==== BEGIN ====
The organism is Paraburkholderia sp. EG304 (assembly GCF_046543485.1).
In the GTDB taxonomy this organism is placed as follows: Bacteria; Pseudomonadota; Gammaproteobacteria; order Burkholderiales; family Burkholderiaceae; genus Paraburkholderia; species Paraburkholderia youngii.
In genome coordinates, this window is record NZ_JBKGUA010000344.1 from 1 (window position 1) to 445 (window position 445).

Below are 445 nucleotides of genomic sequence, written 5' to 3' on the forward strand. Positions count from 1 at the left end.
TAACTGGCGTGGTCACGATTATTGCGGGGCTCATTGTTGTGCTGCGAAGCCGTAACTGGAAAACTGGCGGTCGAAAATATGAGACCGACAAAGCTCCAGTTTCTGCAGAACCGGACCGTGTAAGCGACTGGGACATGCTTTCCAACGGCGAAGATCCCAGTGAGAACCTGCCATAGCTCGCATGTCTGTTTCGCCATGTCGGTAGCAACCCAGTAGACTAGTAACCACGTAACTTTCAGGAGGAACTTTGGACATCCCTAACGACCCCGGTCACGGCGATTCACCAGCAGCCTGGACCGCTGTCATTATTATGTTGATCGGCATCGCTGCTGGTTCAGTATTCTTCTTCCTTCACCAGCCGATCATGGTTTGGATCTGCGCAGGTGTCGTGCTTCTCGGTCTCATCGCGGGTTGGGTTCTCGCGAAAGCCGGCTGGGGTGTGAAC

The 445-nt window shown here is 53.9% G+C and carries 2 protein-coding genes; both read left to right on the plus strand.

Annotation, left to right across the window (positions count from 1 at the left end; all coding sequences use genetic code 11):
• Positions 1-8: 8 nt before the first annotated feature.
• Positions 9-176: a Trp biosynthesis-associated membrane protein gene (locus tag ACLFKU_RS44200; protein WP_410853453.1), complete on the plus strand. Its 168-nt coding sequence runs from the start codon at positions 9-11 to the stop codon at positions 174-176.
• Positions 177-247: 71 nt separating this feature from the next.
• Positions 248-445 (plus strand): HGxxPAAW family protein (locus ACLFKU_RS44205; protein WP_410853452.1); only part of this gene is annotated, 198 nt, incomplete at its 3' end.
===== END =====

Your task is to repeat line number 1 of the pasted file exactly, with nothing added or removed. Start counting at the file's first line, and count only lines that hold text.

The organism is Paraburkholderia sp. EG304 (assembly GCF_046543485.1).